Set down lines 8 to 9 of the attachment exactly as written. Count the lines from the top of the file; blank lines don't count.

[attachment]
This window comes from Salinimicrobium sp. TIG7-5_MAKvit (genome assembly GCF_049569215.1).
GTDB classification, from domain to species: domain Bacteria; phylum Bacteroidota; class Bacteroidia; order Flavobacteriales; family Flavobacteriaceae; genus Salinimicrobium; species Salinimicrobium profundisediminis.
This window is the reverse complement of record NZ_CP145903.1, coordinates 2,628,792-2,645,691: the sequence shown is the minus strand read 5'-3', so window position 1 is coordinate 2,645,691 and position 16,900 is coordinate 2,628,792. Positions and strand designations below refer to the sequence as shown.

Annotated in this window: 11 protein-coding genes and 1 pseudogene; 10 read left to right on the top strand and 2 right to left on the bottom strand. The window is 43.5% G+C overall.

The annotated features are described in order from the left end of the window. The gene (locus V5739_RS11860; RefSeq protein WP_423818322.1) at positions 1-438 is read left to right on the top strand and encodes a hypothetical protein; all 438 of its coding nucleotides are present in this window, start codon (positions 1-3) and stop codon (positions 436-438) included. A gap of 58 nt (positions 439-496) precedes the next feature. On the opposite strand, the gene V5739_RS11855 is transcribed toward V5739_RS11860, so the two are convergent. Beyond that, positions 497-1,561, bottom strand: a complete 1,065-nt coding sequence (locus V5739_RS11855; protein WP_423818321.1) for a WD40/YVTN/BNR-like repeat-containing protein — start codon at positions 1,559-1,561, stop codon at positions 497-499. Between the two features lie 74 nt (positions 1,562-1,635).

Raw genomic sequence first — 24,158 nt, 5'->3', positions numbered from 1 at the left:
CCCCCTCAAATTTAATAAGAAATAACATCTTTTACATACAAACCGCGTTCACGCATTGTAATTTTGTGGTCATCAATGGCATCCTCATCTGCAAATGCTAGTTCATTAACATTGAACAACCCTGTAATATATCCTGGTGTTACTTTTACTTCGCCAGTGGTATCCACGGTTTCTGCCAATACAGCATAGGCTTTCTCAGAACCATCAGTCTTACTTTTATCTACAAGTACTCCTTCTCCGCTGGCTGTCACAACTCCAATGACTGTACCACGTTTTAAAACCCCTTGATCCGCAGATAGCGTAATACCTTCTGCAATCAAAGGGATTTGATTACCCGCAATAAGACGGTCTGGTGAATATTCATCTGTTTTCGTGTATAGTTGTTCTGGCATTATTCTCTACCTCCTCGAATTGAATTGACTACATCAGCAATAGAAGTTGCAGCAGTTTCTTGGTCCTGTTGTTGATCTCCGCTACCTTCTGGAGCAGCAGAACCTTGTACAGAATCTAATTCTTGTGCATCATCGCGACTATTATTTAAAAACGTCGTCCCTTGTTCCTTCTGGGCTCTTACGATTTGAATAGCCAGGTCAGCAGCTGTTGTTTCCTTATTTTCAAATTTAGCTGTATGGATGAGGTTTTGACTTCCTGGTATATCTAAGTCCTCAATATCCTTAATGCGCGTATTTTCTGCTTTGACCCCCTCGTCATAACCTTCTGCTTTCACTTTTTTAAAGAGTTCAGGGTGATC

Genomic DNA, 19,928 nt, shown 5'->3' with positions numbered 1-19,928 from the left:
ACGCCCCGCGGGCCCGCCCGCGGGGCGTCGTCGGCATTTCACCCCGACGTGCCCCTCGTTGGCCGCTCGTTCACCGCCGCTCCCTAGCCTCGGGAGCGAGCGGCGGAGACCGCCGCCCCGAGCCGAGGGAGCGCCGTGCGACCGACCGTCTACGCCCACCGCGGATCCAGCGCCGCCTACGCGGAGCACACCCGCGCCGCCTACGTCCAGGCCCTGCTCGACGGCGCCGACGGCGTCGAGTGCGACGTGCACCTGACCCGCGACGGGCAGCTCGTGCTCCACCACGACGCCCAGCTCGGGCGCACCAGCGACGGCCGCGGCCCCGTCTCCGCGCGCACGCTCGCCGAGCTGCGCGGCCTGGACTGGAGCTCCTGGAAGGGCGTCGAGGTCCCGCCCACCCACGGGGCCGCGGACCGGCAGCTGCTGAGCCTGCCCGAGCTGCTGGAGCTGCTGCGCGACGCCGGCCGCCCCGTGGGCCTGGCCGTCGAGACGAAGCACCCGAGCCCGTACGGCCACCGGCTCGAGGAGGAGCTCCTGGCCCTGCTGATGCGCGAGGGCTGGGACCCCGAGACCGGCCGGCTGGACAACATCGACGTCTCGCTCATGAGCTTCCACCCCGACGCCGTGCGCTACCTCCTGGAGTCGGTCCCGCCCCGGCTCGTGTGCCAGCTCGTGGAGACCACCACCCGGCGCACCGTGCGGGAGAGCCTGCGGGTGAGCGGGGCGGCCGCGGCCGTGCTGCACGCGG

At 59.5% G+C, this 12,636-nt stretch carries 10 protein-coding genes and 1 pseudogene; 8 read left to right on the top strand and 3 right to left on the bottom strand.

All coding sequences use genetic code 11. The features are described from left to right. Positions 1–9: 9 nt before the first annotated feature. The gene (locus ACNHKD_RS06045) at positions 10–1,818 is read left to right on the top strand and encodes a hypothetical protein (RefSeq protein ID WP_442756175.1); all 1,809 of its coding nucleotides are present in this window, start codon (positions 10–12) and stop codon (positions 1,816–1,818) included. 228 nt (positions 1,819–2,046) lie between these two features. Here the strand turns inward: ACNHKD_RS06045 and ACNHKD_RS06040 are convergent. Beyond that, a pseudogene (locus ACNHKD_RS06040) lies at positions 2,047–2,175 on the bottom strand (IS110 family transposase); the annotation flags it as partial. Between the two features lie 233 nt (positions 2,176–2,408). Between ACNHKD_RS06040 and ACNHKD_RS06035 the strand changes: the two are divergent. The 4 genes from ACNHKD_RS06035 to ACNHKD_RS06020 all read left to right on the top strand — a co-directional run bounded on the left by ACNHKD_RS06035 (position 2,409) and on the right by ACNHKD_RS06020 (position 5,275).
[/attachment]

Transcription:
Genomic DNA, 19,928 nt, shown 5'->3' with positions numbered 1-19,928 from the left:
ACGCCCCGCGGGCCCGCCCGCGGGGCGTCGTCGGCATTTCACCCCGACGTGCCCCTCGTTGGCCGCTCGTTCACCGCCGCTCCCTAGCCTCGGGAGCGAGCGGCGGAGACCGCCGCCCCGAGCCGAGGGAGCGCCGTGCGACCGACCGTCTACGCCCACCGCGGATCCAGCGCCGCCTACGCGGAGCACACCCGCGCCGCCTACGTCCAGGCCCTGCTCGACGGCGCCGACGGCGTCGAGTGCGACGTGCACCTGACCCGCGACGGGCAGCTCGTGCTCCACCACGACGCCCAGCTCGGGCGCACCAGCGACGGCCGCGGCCCCGTCTCCGCGCGCACGCTCGCCGAGCTGCGCGGCCTGGACTGGAGCTCCTGGAAGGGCGTCGAGGTCCCGCCCACCCACGGGGCCGCGGACCGGCAGCTGCTGAGCCTGCCCGAGCTGCTGGAGCTGCTGCGCGACGCCGGCCGCCCCGTGGGCCTGGCCGTCGAGACGAAGCACCCGAGCCCGTACGGCCACCGGCTCGAGGAGGAGCTCCTGGCCCTGCTGATGCGCGAGGGCTGGGACCCCGAGACCGGCCGGCTGGACAACATCGACGTCTCGCTCATGAGCTTCCACCCCGACGCCGTGCGCTACCTCCTGGAGTCGGTCCCGCCCCGGCTCGTGTGCCAGCTCGTGGAGACCACCACCCGGCGCACCGTGCGGGAGAGCCTGCGGGTGAGCGGGGCGGCCGCGGCCGTGCTGCACGCGG